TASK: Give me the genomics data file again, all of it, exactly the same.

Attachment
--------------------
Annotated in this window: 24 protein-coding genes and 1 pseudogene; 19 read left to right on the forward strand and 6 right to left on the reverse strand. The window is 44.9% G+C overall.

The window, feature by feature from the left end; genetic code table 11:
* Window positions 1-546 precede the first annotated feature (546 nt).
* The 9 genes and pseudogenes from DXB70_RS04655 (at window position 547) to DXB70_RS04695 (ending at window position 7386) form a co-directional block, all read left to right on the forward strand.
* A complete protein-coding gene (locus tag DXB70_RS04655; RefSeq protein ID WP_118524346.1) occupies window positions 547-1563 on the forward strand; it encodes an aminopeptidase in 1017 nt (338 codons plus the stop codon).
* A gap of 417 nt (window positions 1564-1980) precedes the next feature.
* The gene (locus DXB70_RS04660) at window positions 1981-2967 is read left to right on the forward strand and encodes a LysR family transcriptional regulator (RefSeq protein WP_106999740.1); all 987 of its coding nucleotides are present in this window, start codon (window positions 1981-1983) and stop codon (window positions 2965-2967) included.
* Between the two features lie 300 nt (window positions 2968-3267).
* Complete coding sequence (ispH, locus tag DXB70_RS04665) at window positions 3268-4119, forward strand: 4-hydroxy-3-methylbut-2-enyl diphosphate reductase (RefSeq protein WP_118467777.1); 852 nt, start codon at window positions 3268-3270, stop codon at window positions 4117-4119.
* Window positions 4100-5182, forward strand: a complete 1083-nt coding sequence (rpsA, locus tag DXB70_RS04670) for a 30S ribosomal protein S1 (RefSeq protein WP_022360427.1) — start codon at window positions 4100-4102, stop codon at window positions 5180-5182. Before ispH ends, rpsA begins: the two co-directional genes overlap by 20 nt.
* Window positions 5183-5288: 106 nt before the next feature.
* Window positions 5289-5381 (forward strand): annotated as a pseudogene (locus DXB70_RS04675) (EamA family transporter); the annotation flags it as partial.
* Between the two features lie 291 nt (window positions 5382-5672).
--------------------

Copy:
Annotated in this window: 24 protein-coding genes and 1 pseudogene; 19 read left to right on the forward strand and 6 right to left on the reverse strand. The window is 44.9% G+C overall.

The window, feature by feature from the left end; genetic code table 11:
* Window positions 1-546 precede the first annotated feature (546 nt).
* The 9 genes and pseudogenes from DXB70_RS04655 (at window position 547) to DXB70_RS04695 (ending at window position 7386) form a co-directional block, all read left to right on the forward strand.
* A complete protein-coding gene (locus tag DXB70_RS04655; RefSeq protein ID WP_118524346.1) occupies window positions 547-1563 on the forward strand; it encodes an aminopeptidase in 1017 nt (338 codons plus the stop codon).
* A gap of 417 nt (window positions 1564-1980) precedes the next feature.
* The gene (locus DXB70_RS04660) at window positions 1981-2967 is read left to right on the forward strand and encodes a LysR family transcriptional regulator (RefSeq protein WP_106999740.1); all 987 of its coding nucleotides are present in this window, start codon (window positions 1981-1983) and stop codon (window positions 2965-2967) included.
* Between the two features lie 300 nt (window positions 2968-3267).
* Complete coding sequence (ispH, locus tag DXB70_RS04665) at window positions 3268-4119, forward strand: 4-hydroxy-3-methylbut-2-enyl diphosphate reductase (RefSeq protein WP_118467777.1); 852 nt, start codon at window positions 3268-3270, stop codon at window positions 4117-4119.
* Window positions 4100-5182, forward strand: a complete 1083-nt coding sequence (rpsA, locus tag DXB70_RS04670) for a 30S ribosomal protein S1 (RefSeq protein WP_022360427.1) — start codon at window positions 4100-4102, stop codon at window positions 5180-5182. Before ispH ends, rpsA begins: the two co-directional genes overlap by 20 nt.
* Window positions 5183-5288: 106 nt before the next feature.
* Window positions 5289-5381 (forward strand): annotated as a pseudogene (locus DXB70_RS04675) (EamA family transporter); the annotation flags it as partial.
* Between the two features lie 291 nt (window positions 5382-5672).